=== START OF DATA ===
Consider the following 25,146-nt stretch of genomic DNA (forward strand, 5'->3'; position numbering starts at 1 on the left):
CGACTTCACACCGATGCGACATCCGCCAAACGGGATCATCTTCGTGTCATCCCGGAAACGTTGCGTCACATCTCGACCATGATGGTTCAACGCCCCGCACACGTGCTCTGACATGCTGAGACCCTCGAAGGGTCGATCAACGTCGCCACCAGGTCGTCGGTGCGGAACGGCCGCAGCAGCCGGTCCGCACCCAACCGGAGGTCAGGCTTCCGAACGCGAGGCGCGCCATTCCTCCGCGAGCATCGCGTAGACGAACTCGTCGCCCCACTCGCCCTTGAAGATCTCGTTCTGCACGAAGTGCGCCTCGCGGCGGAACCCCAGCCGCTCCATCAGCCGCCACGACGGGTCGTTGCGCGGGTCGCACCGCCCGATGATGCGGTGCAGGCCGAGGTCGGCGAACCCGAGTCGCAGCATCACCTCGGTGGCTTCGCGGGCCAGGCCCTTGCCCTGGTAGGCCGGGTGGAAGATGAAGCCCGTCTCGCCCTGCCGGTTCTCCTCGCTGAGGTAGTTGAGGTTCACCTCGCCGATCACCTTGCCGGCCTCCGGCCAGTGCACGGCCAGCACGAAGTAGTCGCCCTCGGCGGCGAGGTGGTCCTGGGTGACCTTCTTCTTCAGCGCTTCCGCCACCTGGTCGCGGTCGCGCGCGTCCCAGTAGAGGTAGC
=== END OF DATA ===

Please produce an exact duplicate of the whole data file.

Consider the following 25,146-nt stretch of genomic DNA (forward strand, 5'->3'; position numbering starts at 1 on the left):
CGACTTCACACCGATGCGACATCCGCCAAACGGGATCATCTTCGTGTCATCCCGGAAACGTTGCGTCACATCTCGACCATGATGGTTCAACGCCCCGCACACGTGCTCTGACATGCTGAGACCCTCGAAGGGTCGATCAACGTCGCCACCAGGTCGTCGGTGCGGAACGGCCGCAGCAGCCGGTCCGCACCCAACCGGAGGTCAGGCTTCCGAACGCGAGGCGCGCCATTCCTCCGCGAGCATCGCGTAGACGAACTCGTCGCCCCACTCGCCCTTGAAGATCTCGTTCTGCACGAAGTGCGCCTCGCGGCGGAACCCCAGCCGCTCCATCAGCCGCCACGACGGGTCGTTGCGCGGGTCGCACCGCCCGATGATGCGGTGCAGGCCGAGGTCGGCGAACCCGAGTCGCAGCATCACCTCGGTGGCTTCGCGGGCCAGGCCCTTGCCCTGGTAGGCCGGGTGGAAGATGAAGCCCGTCTCGCCCTGCCGGTTCTCCTCGCTGAGGTAGTTGAGGTTCACCTCGCCGATCACCTTGCCGGCCTCCGGCCAGTGCACGGCCAGCACGAAGTAGTCGCCCTCGGCGGCGAGGTGGTCCTGGGTGACCTTCTTCTTCAGCGCTTCCGCCACCTGGTCGCGGTCGCGCGCGTCCCAGTAGAGGTAGC